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Lindt wins case as Swiss court ordered Lidl to pull out Gold Bunny chocolate
Lindt & Sprüngli AG, a Swiss chocolatier and confectionery company, has won a trademark lawsuit against Lidl. The win was revealed the past weekend, and now the court has ordered the latter to cancel the chocolate bunnies it sells in its retail store chain.
Lindt has fought for its Gold Bunny chocolate, and it apparently survived the fight and emerged as the winner since there could never be two chocolate bunnies in the market. Besides, it is the original creator of the product, so it highly appreciated the result.
Lindt’s opponent, Lindl, has made its own chocolate bunny and wrapped it in gold foil, just like Lindt’s. This is where the problem lies, as there is apparently a breach of trademark for the product.
The New York Times reported that after a long legal battle, it finally ended when the Federal Supreme Court of Switzerland decided that Lindt is in the right as the chocolate bunnies in Lidl’s could be easily confused with the chocolatier’s bunnies which are protected under the trademark law in the country.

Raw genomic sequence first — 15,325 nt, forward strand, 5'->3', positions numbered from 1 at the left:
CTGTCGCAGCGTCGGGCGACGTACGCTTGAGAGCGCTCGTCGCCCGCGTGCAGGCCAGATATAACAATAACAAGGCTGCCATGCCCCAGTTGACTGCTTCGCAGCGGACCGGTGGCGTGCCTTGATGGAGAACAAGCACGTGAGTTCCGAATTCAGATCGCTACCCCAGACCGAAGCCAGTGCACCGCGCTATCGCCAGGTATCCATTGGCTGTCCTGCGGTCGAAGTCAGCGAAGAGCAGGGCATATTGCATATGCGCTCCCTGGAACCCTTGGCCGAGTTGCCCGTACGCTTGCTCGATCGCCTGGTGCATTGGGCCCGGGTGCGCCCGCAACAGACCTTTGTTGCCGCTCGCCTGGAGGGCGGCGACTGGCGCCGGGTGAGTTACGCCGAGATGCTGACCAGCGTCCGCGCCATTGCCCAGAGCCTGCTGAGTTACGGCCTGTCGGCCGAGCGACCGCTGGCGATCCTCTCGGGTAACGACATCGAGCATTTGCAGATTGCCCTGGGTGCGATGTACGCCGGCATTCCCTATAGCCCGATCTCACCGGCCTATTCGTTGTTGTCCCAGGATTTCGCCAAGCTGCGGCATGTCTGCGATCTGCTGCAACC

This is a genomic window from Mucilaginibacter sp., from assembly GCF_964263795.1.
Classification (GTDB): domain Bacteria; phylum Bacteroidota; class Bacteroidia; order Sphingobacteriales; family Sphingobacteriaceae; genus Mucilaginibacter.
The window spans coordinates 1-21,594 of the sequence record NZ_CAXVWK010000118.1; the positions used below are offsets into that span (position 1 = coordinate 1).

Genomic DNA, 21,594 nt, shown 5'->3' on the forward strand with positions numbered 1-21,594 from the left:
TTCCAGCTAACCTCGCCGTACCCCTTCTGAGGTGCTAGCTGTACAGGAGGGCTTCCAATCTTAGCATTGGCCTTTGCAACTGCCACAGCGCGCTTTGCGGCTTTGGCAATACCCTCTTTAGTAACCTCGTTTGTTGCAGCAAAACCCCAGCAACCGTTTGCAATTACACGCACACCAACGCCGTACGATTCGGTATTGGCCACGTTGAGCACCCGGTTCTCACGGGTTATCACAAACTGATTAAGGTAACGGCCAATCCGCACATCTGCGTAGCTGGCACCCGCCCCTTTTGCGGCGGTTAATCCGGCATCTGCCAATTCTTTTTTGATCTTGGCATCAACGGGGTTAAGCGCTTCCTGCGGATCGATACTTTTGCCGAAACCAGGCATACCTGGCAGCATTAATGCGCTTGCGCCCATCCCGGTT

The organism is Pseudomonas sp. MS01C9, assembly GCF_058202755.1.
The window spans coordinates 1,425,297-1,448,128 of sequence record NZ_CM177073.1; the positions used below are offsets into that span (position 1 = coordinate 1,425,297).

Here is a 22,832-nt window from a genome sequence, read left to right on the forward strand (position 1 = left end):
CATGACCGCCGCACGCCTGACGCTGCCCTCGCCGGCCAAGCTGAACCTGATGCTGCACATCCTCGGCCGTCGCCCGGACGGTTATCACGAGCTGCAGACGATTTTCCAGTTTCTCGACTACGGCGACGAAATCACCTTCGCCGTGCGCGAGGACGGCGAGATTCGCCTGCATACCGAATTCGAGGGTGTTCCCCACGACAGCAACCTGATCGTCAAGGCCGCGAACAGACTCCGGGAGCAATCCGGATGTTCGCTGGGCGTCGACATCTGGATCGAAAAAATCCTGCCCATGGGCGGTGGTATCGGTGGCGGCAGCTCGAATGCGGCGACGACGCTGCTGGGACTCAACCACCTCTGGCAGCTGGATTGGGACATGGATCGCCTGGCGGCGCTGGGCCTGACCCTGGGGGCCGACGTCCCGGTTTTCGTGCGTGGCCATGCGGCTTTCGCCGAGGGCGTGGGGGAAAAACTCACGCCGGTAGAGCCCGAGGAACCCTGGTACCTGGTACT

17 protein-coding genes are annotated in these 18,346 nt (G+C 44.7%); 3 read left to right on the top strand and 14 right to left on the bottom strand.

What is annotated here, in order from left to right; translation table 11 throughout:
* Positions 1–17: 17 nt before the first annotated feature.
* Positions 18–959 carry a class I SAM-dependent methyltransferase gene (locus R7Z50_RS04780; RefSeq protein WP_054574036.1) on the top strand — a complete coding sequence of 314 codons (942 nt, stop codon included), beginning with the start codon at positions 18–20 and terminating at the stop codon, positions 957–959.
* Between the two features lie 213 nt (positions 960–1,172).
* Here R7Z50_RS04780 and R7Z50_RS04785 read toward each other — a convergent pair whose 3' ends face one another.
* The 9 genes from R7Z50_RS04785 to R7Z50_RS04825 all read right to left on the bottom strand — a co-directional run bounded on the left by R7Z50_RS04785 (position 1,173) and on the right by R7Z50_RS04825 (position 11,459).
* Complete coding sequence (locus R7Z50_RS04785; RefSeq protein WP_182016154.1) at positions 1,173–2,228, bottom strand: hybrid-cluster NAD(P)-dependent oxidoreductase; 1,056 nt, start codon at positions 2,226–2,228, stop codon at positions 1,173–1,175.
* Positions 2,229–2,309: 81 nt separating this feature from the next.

The court declared that the retail chain needed to pull out the bunnies and prohibited it from ever selling them again in Switzerland. The officials also told Lidl that all the chocolates that are still currently in stock should be removed as well.
Then again, the court indicated that Lidl could still use the chocolates after melting them and forming them into another shape and packaging. The court’s exact statement said that its order “does not necessarily mean that the chocolate as such has to be destroyed.” Lidl also said later that the bunnies would not be discarded.
“In essence, it appears as if the Swiss Federal Supreme Court had adopted a result-oriented approach in its legal reasoning, trying to protect Lindt’s Easter bunny, despite some significant departures from prior case law,” Lidl’s lawyer, Christoph Gasser, said in an email. “While we accept the Swiss Federal Supreme Court’s decision, we feel that it has done a disservice to Swiss intellectual property law.”
“The chocolate bunny in question is a seasonal item, which is why we currently have no stocks in Switzerland that need to be destroyed,” the retail firm added in a separate statement.
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